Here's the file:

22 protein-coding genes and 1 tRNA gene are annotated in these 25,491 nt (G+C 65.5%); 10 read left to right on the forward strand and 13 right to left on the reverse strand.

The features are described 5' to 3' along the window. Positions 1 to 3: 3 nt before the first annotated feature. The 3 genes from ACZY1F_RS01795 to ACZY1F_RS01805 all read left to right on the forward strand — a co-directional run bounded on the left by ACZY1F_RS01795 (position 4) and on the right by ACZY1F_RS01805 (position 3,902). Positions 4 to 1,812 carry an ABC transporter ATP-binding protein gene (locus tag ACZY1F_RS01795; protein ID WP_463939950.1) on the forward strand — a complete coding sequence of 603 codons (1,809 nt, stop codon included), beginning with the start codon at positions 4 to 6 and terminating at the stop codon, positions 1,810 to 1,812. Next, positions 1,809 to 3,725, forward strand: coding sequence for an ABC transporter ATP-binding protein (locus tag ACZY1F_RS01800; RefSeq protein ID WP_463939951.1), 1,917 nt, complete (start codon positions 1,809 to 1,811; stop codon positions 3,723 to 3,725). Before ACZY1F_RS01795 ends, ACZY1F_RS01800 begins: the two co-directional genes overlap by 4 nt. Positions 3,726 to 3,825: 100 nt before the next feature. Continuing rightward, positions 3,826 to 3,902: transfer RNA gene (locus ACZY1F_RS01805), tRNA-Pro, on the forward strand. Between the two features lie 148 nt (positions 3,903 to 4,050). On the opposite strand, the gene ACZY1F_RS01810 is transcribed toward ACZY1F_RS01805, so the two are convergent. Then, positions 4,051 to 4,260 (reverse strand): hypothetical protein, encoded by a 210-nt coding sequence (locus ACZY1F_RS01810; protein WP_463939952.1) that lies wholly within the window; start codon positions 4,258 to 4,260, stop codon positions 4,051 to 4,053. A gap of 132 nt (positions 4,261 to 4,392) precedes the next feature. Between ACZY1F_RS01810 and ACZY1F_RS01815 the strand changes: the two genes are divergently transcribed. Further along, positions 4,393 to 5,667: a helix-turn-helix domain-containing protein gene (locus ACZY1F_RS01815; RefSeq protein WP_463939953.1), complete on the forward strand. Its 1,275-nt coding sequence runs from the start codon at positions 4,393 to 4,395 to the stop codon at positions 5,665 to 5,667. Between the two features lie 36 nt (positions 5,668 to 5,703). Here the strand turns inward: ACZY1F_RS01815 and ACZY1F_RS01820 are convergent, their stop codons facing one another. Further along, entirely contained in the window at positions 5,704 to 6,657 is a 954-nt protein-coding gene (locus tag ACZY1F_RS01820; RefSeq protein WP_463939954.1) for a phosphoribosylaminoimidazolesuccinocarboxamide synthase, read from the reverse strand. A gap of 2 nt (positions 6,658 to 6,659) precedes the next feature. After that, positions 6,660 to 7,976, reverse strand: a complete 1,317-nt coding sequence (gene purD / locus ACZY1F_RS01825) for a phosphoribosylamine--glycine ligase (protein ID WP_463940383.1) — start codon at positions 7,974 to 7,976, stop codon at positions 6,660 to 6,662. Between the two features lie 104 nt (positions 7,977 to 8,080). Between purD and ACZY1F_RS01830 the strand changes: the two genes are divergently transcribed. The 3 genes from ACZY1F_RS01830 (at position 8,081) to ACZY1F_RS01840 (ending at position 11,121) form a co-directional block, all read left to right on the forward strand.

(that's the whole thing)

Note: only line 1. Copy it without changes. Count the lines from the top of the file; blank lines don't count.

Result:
22 protein-coding genes and 1 tRNA gene are annotated in these 25,491 nt (G+C 65.5%); 10 read left to right on the forward strand and 13 right to left on the reverse strand.